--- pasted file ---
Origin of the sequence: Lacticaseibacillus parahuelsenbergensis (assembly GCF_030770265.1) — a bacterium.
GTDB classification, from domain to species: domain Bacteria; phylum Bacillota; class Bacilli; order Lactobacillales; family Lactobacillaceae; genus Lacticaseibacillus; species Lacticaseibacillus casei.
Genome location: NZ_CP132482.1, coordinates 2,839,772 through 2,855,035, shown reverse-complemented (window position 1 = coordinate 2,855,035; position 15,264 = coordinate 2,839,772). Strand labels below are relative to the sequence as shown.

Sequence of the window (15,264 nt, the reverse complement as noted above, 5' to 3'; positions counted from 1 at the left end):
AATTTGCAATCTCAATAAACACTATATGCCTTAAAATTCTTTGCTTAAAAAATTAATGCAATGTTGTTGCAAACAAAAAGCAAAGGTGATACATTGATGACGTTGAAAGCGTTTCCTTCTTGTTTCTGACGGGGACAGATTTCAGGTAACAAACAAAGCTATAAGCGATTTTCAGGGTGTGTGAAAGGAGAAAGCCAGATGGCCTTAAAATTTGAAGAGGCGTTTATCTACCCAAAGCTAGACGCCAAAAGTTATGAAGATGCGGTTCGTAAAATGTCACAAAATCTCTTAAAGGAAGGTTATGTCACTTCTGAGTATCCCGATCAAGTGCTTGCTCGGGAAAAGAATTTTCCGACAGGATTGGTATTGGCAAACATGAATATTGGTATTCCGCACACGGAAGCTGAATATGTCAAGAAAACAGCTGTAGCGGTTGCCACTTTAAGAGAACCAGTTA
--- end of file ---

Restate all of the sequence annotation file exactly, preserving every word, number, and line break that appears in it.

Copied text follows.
Origin of the sequence: Lacticaseibacillus parahuelsenbergensis (assembly GCF_030770265.1) — a bacterium.
GTDB classification, from domain to species: domain Bacteria; phylum Bacillota; class Bacilli; order Lactobacillales; family Lactobacillaceae; genus Lacticaseibacillus; species Lacticaseibacillus casei.
Genome location: NZ_CP132482.1, coordinates 2,839,772 through 2,855,035, shown reverse-complemented (window position 1 = coordinate 2,855,035; position 15,264 = coordinate 2,839,772). Strand labels below are relative to the sequence as shown.

Sequence of the window (15,264 nt, the reverse complement as noted above, 5' to 3'; positions counted from 1 at the left end):
AATTTGCAATCTCAATAAACACTATATGCCTTAAAATTCTTTGCTTAAAAAATTAATGCAATGTTGTTGCAAACAAAAAGCAAAGGTGATACATTGATGACGTTGAAAGCGTTTCCTTCTTGTTTCTGACGGGGACAGATTTCAGGTAACAAACAAAGCTATAAGCGATTTTCAGGGTGTGTGAAAGGAGAAAGCCAGATGGCCTTAAAATTTGAAGAGGCGTTTATCTACCCAAAGCTAGACGCCAAAAGTTATGAAGATGCGGTTCGTAAAATGTCACAAAATCTCTTAAAGGAAGGTTATGTCACTTCTGAGTATCCCGATCAAGTGCTTGCTCGGGAAAAGAATTTTCCGACAGGATTGGTATTGGCAAACATGAATATTGGTATTCCGCACACGGAAGCTGAATATGTCAAGAAAACAGCTGTAGCGGTTGCCACTTTAAGAGAACCAGTTA